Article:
There is only a little time left to comment on a petition for exemption from the third-class medical requirement for pilots flying recreationally. The exemption petition was submitted to the FAA by the Experimental Aircraft Association and the Aircraft Owners and Pilots Association, and the comment period closes on July 2. As of June 25, there were more than 3,300 comments, but the more comments received, the more the FAA might pay attention.
Pilot certification in the United States
There were 28 comments about the training clarification notice in the docket, some from aviation associations and many from key large charter/management companies and training provider CAE.
The FAA can’t win. Long reviled for inconsistently applying its own regulations, the agency is now being questioned for trying to standardize the way initial training is conducted for newly hired Part 135 charter pilots. The fact that FAA Flight Standards District Offices (FSDOs) haven’t been applying these rules consistently for many years is a big part of why many charter operators are unhappy with the FAA.
Both of the FAA signature initiatives that arose out of the crash of a regional turboprop in Buffalo, N.Y., more than three years ago are still receiving some pushback from various quarters. On the subject of fatigue, almost everyone favors more rest for flight crews, and who can argue
Profound change is coming to the flight-training industry, prompted by new legislation in the U.S. and by the rapid growth of airline and business aviation in countries where aviation is finally gaining a stronger foothold.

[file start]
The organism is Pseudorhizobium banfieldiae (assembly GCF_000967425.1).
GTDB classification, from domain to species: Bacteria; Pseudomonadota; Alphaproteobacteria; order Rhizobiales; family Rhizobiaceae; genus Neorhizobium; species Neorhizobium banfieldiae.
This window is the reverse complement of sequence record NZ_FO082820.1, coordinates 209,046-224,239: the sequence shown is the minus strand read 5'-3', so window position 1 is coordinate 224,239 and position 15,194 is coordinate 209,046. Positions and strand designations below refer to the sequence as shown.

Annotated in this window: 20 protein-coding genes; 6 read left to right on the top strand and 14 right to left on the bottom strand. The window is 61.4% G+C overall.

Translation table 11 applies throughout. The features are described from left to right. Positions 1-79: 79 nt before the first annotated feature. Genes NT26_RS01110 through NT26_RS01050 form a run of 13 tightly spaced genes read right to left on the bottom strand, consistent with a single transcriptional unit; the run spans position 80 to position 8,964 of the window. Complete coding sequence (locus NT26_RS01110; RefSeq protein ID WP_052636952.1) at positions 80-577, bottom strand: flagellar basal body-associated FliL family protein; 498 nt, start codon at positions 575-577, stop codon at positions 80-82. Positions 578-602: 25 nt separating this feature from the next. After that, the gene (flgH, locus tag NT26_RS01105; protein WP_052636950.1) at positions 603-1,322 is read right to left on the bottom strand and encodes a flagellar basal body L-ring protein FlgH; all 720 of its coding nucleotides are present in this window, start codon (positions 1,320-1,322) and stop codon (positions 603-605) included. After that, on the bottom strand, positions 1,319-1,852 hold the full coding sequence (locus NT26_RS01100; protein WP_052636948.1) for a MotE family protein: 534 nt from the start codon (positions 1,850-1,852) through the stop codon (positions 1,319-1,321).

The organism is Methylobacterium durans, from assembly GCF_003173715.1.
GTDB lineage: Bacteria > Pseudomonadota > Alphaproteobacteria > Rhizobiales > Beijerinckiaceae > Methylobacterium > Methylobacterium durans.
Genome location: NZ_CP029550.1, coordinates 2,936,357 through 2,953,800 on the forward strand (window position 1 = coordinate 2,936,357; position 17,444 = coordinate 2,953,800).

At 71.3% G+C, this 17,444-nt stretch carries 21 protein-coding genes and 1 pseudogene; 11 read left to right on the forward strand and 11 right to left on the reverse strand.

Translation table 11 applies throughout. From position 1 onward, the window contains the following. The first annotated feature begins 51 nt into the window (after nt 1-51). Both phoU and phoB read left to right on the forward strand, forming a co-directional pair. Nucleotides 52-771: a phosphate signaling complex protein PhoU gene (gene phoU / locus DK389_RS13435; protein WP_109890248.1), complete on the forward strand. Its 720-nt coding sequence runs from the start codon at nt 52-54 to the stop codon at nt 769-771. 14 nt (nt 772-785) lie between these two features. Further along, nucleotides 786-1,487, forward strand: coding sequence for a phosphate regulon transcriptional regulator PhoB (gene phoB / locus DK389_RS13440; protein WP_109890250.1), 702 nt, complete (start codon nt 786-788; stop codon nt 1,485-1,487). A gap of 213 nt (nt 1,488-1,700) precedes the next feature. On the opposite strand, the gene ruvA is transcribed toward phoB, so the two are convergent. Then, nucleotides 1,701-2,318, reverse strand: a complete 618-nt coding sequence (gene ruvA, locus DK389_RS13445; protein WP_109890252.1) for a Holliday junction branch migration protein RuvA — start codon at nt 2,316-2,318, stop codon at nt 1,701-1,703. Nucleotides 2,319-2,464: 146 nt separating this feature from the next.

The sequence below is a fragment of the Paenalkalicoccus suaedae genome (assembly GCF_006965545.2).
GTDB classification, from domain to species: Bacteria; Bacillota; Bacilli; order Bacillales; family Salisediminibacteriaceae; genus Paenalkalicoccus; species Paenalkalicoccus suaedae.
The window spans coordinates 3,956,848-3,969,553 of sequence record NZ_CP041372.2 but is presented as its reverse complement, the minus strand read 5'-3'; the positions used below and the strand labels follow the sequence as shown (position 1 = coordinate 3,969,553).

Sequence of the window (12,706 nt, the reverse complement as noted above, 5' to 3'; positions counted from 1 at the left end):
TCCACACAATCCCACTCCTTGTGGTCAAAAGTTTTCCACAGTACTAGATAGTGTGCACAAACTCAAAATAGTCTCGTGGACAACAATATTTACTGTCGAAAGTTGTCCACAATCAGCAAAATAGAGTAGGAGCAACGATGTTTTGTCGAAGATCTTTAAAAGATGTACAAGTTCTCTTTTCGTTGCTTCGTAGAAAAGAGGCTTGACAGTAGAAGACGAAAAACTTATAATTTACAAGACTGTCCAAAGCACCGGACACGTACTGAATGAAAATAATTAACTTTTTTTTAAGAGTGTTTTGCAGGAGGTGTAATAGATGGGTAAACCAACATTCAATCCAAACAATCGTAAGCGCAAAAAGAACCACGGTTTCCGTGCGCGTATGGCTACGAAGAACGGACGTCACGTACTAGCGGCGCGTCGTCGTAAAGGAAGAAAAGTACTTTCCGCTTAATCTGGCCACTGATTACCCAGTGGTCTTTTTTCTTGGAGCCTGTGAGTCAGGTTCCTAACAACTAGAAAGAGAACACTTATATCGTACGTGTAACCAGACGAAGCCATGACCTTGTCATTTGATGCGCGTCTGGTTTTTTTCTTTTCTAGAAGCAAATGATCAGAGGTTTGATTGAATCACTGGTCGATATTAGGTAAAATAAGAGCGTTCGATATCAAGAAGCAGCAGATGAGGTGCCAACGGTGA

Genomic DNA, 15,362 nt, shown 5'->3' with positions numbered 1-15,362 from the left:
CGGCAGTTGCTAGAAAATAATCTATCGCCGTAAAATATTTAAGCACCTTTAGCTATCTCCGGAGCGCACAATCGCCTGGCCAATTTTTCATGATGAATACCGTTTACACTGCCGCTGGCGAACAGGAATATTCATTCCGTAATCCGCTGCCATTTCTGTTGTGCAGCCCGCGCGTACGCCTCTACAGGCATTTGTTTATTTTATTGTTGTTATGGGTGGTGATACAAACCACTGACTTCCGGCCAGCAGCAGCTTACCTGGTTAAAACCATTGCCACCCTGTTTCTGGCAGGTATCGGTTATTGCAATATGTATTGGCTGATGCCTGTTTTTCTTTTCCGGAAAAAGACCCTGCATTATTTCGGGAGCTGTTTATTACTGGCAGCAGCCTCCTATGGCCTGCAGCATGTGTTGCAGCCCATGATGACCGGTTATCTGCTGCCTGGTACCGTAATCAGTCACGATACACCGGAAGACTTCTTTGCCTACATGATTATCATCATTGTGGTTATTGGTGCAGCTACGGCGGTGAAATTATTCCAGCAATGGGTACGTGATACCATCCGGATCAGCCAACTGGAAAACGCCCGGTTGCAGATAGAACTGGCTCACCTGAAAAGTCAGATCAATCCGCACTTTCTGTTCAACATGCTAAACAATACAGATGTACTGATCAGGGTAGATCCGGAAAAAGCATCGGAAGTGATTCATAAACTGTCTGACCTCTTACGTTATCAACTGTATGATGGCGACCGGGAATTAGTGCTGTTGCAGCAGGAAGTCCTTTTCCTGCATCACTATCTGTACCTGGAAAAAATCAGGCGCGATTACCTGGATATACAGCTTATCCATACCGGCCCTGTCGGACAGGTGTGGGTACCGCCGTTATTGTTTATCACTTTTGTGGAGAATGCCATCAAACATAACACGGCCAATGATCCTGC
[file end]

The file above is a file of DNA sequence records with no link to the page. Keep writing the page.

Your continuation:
The training requirements for a commercial pilot certificate in the U.S. don’t prepare aviators for the real world of airline operations, according to a report released in March by the GAO. Flight training also does not emphasize the skills required of young aviators hired by the regional airlines, often their first airline job.
The U.S. Federal Aviation Administration (FAA) issued a long-overdue Notice of Proposed Rulemaking (NPRM) last week that would require first officers to hold an Airline Transport Pilot (ATP) certificate, which requires 1,500 hours of p
No one questions the need to maintain the best safety record in U.S. airline history. But the timing of the FAA’s Notice of Proposed Rulemaing (NPRM) to upgrade pilot qualifications couldn’t come at a worse time, especially for regional airlines already running a fine line between solvency and bankruptcy.
The FAA issued a proposed rule yesterday that would require first officers who fly for U.S. passenger and cargo airlines to hold an ATP certificate, thereby requiring new-hires to have at least 1,500 hours TT. Under the proposal, first officers would also need an aircraft type rating.
The U.S. Federal Aviation Administration (FAA) today issued a Notice of Proposed Rulemaking (NPRM) that would require first officers to hold an Airline Transport Pilot (ATP) certificate, requiring 1,500 hours of pilot flight time except under limited circumstances.